The History of The Modern Baptism

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The imagery is iconic: a person enters the water, and a pastor lowers them under.

They emerge, rejoicing, to the cheers of their church family.

Or maybe there’s a baby in a white gown, two well-dressed parents, and a member of the clergy sprinkling water on the baby’s head.

Either way, baptism has become a mainstay of the Christian religion.

But how did baptism come about? What elements have changed, and what has remained the same?

Read on to learn more!

Judaism and Sacrifices

To trace baptism back to its roots, we have to go several millennia back in time. 

But we’re not starting with early Christianity. Instead, we’re beginning with ancient Judaism.

Christians understand Judaism to be a sort of mother religion. In fact, some of the books of the Bible are the same as some books in the Jewish Torah.

In ancient Judaism, people believed their sins caused a separation from God. Their sin made them too unholy to enter the most inner part of the temple unless they were priests from the tribe of Levi.

Priests also had to undergo purification rituals that involved water.

In order to atone for their sins, everyday people would bring sacrifices to the temple, where the priest would kill it. People believed that their sins made them worthy of death, and the animal’s death would both express their penitence and absolve them.

Of course, they also pointed forward to Jesus’s ultimate sacrifice: his death on the cross.

Jesus and Early Baptism

Many people believe Jesus originated baptism, but this isn’t true. In fact, Jesus’s distant relative, John the Baptist, was practicing baptisms before Jesus died. 

He would baptize Jewish people as a symbol of their sins being washed away.

Jesus did away with the need for sacrifices and defeated the death caused by sin when he died on the cross and rose again 3 days later. 

Christians view Jesus’s death as the ultimate atonement for their sins and believe that a person only needs to have faith in Jesus to be spared from spiritual death.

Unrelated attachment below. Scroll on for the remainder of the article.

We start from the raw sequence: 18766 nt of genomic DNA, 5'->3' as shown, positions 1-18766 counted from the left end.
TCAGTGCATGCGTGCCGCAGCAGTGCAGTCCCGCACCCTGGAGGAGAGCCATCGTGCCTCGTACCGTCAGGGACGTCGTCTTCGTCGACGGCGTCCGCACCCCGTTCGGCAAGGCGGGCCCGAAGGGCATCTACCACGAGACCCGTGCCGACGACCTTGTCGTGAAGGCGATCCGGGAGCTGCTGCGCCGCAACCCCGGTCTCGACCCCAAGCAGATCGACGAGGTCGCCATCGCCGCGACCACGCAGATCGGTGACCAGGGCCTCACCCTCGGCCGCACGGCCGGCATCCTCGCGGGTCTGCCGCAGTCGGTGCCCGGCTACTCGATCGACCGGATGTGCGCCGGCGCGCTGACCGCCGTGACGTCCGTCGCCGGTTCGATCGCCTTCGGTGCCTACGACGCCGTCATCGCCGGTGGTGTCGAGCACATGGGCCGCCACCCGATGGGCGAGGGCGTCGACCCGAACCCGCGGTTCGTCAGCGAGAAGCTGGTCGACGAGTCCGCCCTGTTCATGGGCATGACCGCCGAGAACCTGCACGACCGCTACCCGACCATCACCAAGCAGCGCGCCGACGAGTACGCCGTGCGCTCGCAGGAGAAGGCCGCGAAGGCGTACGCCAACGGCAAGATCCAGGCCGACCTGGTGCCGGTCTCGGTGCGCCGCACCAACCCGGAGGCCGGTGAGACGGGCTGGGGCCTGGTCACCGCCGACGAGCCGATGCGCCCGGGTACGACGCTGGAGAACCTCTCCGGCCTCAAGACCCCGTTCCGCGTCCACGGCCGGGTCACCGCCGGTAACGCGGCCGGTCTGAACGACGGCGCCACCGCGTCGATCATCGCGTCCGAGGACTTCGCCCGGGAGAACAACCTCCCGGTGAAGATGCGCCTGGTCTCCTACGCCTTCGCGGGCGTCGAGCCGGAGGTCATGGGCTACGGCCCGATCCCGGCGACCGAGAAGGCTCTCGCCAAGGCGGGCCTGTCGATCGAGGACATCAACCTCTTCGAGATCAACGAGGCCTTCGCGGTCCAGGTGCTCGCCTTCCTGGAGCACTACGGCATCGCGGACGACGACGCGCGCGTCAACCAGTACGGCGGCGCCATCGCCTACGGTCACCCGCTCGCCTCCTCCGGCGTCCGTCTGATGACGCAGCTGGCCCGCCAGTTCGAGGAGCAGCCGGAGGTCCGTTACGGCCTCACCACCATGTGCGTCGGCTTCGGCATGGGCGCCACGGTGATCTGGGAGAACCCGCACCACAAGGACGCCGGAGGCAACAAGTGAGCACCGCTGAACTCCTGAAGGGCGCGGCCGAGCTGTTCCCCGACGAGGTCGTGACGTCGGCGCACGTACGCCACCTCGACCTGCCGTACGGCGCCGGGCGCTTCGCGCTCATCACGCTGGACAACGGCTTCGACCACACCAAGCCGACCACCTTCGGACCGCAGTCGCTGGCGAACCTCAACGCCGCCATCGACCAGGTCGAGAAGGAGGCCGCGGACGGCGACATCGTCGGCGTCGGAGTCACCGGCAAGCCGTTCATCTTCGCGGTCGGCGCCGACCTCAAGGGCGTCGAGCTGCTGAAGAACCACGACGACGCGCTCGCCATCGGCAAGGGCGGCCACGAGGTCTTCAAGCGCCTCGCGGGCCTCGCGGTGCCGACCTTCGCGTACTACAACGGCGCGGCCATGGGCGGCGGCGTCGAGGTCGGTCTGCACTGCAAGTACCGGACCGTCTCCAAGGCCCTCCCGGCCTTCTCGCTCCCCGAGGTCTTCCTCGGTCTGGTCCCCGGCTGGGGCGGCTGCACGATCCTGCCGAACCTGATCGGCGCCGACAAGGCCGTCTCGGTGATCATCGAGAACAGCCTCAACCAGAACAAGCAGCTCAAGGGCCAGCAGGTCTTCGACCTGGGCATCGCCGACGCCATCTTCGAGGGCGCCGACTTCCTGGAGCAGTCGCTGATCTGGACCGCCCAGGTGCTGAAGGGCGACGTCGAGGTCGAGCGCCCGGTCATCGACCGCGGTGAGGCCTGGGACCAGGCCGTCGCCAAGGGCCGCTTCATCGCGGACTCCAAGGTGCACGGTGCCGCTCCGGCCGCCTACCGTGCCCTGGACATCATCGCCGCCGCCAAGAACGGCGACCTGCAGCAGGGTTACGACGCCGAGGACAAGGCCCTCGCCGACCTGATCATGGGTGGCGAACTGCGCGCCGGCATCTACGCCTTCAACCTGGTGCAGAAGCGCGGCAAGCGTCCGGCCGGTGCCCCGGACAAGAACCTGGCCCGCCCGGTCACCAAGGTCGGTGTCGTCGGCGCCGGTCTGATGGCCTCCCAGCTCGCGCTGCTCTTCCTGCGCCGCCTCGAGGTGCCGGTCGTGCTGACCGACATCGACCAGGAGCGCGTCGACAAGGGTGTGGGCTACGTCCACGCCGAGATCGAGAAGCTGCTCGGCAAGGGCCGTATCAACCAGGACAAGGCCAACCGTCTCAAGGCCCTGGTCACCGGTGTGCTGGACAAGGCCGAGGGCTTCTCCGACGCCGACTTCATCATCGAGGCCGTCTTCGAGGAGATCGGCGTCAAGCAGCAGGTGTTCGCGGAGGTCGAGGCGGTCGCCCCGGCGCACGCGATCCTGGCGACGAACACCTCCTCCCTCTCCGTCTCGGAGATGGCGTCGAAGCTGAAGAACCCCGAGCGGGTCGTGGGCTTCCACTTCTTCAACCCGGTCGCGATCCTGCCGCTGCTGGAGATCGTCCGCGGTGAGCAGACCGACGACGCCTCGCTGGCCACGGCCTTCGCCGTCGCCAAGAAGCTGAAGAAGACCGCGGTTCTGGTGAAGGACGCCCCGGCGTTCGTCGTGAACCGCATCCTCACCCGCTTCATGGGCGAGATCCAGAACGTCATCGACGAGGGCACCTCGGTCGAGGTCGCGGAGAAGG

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Jesus himself put forward this belief. He even said that the people who follow his teachings have metaphorically died, leaving sin behind and arising into a new, purified life.

Not long after Jesus walked the earth, Christians began commemorating their newfound life with baptism. Being lowered into the water came to be associated with both death and purification, and being lifted out symbolized resurrection.

Modern Baptisms

Depending on a Christian’s denomination, baptisms may look very similar or very different from what they did 2,000 years ago.

Some denominations, such as Catholicism, have popularized infant baptism, which marks a child as a believer from the start of their life. It also indicates the intent of the parents to raise the child in the faith.

Other denominations baptize people once they have made the decision to become Christians. These baptisms look a bit more like the ancient ones, with a minister fully submerging the person.

Are you getting baptized or planning a baptism celebration? If so, then use these free baptism invitations!

Want to Learn More About Christianity?

Christianity is a vast religion with a rich historical context.

Baptism is just one of its primary rites and practices, and even it has different variations among the denominations. There are many other practices, such as communion and holiday observance, that stem from a long history.

Read the rest of the articles on this website to learn more!